This study is about arm and hand recovery after a stroke. The investigators are testing an experimental arm therapy called Accelerated Skill Acquisition Program (ASAP) which combines chal...
Crisis Teams are now a well established part of the mental health system. These teams are effective in providing crisis management, treatment, referral, and educational services. We are te...
Common performance metrics for outpatient clinics define the time between patient arrival and entry into an examination room as "waiting time." Time spent in the room is considered processing time. Th...
To measure and characterise unpaid coverage in the Australian print media of the 2001, 2007 and 2009 National Health and Medical Research Council (NHMRC) Australian Guidelines to Reduce Health Risks f...
Introduction Children and families living in poverty frequently encounter social risks that significantly affect their health and well-being. Physicians' near universal access to at-risk children and ...
To understand, from the perspective of the professional, the Permanent Education (PE) in the vaccination room in its real context.
In 2006, the first human papillomavirus (HPV) vaccine was licensed in Europe and in 2007 it was included in the service catalogue of the statutory health insurance. The HPV vaccine led to a controvers...
Education via communication media (correspondence, radio, television, computer networks) with little or no in-person face-to-face contact between students and teachers. (ERIC Thesaurus, 1997)
Any liquid or solid preparation made specifically for the growth, storage, or transport of microorganisms or other types of cells. The variety of media that exist allow for the culturing of specific microorganisms and cell types, such as differential media, selective media, test media, and defined media. Solid media consist of liquid media that have been solidified with an agent such as AGAR or GELATIN.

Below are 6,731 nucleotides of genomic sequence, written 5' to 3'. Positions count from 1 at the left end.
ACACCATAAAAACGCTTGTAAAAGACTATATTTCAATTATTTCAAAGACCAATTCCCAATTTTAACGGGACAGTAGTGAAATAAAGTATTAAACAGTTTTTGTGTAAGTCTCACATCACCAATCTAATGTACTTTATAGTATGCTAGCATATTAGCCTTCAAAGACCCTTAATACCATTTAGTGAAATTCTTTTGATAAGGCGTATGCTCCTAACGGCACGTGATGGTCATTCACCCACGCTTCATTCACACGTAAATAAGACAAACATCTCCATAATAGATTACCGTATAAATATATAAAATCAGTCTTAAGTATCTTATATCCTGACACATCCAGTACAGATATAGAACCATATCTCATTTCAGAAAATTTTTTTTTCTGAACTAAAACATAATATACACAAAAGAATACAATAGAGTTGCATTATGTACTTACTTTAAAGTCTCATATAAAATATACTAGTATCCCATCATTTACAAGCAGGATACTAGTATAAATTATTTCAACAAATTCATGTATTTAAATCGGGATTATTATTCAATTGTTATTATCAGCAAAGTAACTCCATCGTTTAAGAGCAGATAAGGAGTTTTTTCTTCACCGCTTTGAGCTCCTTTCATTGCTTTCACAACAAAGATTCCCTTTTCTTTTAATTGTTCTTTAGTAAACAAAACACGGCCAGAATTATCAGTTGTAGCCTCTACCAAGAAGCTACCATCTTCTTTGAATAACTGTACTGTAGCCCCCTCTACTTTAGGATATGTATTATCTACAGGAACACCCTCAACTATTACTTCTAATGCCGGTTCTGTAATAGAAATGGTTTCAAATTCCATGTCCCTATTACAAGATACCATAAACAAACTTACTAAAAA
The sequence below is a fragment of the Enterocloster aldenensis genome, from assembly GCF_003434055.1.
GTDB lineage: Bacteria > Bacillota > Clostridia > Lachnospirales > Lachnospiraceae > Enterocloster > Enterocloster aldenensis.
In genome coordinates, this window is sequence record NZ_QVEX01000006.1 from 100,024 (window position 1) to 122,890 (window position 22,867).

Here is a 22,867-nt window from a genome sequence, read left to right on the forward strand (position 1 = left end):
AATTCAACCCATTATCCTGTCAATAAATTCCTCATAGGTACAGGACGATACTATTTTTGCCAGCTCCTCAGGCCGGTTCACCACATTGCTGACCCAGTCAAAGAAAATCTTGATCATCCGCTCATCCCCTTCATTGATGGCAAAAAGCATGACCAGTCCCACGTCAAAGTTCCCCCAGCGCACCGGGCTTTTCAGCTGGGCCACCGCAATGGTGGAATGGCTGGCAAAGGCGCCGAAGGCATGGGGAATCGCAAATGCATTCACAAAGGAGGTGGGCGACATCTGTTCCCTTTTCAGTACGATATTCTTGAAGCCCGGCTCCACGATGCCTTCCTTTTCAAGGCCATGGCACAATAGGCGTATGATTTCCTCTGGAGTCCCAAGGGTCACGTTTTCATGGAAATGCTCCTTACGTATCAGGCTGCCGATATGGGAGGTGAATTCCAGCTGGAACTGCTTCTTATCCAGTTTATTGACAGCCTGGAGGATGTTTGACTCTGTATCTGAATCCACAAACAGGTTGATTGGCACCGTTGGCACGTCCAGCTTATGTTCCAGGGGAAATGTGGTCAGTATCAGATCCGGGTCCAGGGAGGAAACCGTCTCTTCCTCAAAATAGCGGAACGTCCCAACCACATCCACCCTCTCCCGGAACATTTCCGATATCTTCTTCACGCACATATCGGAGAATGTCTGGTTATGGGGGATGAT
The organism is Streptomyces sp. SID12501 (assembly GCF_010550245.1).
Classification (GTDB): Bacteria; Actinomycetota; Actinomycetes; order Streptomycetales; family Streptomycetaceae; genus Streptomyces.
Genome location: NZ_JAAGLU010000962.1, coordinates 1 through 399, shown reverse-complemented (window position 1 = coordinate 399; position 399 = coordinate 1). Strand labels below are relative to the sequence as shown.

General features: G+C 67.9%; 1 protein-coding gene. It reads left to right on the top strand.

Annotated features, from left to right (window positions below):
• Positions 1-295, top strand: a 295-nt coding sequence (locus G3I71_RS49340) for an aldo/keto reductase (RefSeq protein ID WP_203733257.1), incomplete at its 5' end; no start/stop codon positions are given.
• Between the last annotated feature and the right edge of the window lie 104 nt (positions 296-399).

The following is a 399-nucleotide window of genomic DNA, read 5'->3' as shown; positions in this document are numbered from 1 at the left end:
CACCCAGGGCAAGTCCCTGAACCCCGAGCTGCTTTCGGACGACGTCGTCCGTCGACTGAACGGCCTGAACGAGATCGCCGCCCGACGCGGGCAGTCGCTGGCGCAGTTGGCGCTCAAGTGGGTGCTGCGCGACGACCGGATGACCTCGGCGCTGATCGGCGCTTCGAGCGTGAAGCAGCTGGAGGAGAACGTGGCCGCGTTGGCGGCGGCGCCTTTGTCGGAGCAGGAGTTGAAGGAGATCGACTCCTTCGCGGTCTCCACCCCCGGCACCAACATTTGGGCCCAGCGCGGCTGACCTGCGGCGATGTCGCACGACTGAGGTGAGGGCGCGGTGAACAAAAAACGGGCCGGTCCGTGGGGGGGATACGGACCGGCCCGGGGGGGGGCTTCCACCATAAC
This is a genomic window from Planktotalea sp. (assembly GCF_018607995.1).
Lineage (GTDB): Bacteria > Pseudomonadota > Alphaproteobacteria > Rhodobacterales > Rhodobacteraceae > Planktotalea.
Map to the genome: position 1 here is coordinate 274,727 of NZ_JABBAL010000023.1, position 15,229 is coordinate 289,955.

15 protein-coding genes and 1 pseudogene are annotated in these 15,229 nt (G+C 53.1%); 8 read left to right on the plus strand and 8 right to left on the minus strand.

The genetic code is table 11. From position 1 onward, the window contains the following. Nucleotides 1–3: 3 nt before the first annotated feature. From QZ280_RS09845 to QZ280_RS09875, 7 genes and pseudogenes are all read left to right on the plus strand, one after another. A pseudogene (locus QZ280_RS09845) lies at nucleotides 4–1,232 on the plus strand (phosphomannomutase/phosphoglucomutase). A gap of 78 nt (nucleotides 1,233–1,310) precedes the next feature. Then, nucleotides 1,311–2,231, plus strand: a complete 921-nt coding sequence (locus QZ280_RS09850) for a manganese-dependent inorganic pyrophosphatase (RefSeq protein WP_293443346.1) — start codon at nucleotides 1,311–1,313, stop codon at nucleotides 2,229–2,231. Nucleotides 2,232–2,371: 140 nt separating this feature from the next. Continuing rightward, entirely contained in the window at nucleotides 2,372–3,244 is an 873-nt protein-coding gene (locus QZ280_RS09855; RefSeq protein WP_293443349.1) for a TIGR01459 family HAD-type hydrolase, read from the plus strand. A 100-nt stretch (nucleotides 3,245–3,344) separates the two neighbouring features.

The different methods of scheduling patient visits, appointment systems, individual or group appointments, waiting times, waiting lists for hospitals, walk-in clinics, etc.
Print and non-print materials collected, processed, and stored by libraries. They comprise books, periodicals, pamphlets, reports, microforms, maps, manuscripts, motion pictures, and all other forms of audiovisual records. (Harrod, The Librarians' Glossary, 4th ed, p497)
Culture media containing biologically active components obtained from previously cultured cells or tissues that have released into the media substances affecting certain cell functions (e.g., growth, lysis).
Astroesophageal Reflux Disease (GERD) Barrett's Esophagus Celiac Disease Cholesterol Crohn's Disease Gastroenterology Hepatitis Hepatology Irritable Bowel Syndrome (IBS) Pancreatitis Peptic Ulcer Disease...
Within medicine, nutrition (the study of food and the effect of its components on the body) has many different roles. Appropriate nutrition can help prevent certain diseases, or treat others. In critically ill patients, artificial feeding by tubes need t...
Bladder Cancer Brain Cancer Breast Cancer Cancer Cervical Cancer Colorectal Head & Neck Cancers Hodgkin Lymphoma Leukemia Lung Cancer Melanoma Myeloma Ovarian Cancer Pancreatic Cancer ...